Egypt’s Referendum Abroad: A Mixed Affair

Egypt Expat Vote  Dubai EP.jpg

Despite a growing polarization between Morsi’s supporters and the opposition as a result of controversy surrounding the draft constitution, Egyptian expats have already completed their vote, and results have begun to emerge.

The expat referendum vote, originally scheduled to begin on Saturday December 8th, was postponed as a result of violent clashes that broke out on when pro-Morsi supporters attacked a demonstration by opposition protestors at the Presidential palace. Polling stations abroad opened instead on Wednesday December 12th, with voting ending on Monday December 17th.

Approximately 8 million Egyptians live abroad according to the Egyptian foreign ministry, and of them only 586,000 are eligible to vote. State-run news service MENA reported that over 200,000 expats voted in the referendum, a 28% decrease from voter participation during the presidential elections, and an overall voter turnout of 34%, similar to that seen in Egypt.

Voters living abroad who did not register during last year’s presidential elections did not have the chance to vote in the referendum, with registration no longer open to them. The decision not to open up registration was met with a backlash that did little to dissuade the government from pressing forward with the referendum as planned.

With the counting complete in 21 embassies and consulates, an expat voting pattern has begun to emerge. The majority of voters living in the Gulf voted in favour of constitution, while most of those living in the US, Europe and North Africa rejected it.

26 year-old Egyptian citizen Ahmed, who cast his vote in Doha, says that he sensed that the majority of voters were voting ‘yes’ for the proposed constitutional draft. A lot of the male voters shouted “Allahu Akbar,” (God is great) as they entered the Egyptian embassy in Doha, leading him to believe they were Islamists, and most likely Morsi supporters.

The voting area was well-staffed he said, many of the personnel were wearing name-tags, and a few men with long beards, something that has come to symbolize one’s Islamism, were also present in the voting area. Ahmed, however, cast a ‘no’ vote against the constitutional draft because he was unhappy with many of its articles.

25 year-old Nadine lives in Montreal, but was unable to vote because she had not registered during the presidential elections. Embassy personnel told her to wait for the next registration period, due to be scheduled with the upcoming parliamentary elections. “I should be able to vote anywhere with my Egyptian national ID,” Nadine said.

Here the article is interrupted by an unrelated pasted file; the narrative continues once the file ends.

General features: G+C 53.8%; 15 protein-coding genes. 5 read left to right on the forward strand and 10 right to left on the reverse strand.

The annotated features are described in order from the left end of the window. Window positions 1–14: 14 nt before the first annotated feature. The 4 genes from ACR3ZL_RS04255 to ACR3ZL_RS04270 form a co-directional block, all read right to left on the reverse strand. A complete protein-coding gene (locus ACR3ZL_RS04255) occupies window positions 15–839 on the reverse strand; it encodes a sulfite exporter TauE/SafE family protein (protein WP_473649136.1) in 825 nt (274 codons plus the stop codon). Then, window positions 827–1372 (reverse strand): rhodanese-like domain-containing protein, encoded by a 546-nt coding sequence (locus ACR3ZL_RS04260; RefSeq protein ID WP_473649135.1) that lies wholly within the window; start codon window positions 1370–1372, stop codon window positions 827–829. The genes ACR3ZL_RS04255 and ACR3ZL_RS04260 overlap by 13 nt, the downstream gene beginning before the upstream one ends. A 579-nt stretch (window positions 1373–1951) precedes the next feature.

Someone who managed to vote in Montreal is 33 year-old Yasmine who had a smooth experience, taking all of 5 minutes to cast her vote. “There were 3 of the consulate staff taking in votes,” she said, “I know their faces because I’ve dealt with them before, for paperwork processing, as well as having seen them during previous elections.” Yasmine voted ‘no’ she said, “For all the obvious reasons; I don’t like much of the content [of the constitutional draft], but most importantly the circumstances under which it was written and finalized.” 

While many voter experiences in most of the embassies and consulates seemed positive, many Egyptian citizens in Dubai reported that their names and ID numbers were not checked off a list, or even written down by embassy personnel, and that it would have been quite easy to return and vote multiple times. In Paris, some early morning voters were surprised to find their names already been crossed off the voting list as having cast their vote. As a result, they formed a blockade preventing the voting from continuing, claiming the process has been tampered with.

This was not the case across the board. 35 year-old Waleed, living in London, described his voting experience as “smooth,” adding that his name and Egyptian national ID number were both written down by embassy personnel as well as checked off a list in his presence.

Before voting began, approximately 200 diplomats issued a joint statement saying they will not supervise the referendum in protest over the violence against opposition protestors at the presidential palace. Diplomatic officials also expressed distress at what they alleged were instructions given to them by the foreign ministry to defend and promote Morsi’s constitutional declarations. Their anger at the alleged political directive was also expressed in a joint statement.

While accusations of rigging have been denied by the Foreign Ministry, much of the discourse among Egyptian expats revolves around a sense of distrust regarding the voting system. Many have expressed misgivings about the legitimacy of the referendum outcome, claiming certainty of voter tampering in favor of the constitutional draft.

The reason behind the low expat voter turnout remains unclear, as does Ministry of Foreign Affair’s reason behind refusing to open up voter registration. What is evident, however, is the need for a modernized electronic voting system that will allow for higher expat voter participation. This in turn would help restore a sense of trust in the system, making it far more difficult for votes abroad to be tampered with, particularly in the absence of judicial supervision.

Nahla Samaha is a writer/editor with a BA (Canada) and an MA (UK) in Critical Cultural and Communication Theory. She has been in the publishing industry since the year 2000, and currently works with regional publications in Dubai, Beirut, and Cairo. 

Photo: EPA

Image: Egypt%20Expat%20Vote%20%20Dubai%20EP.jpg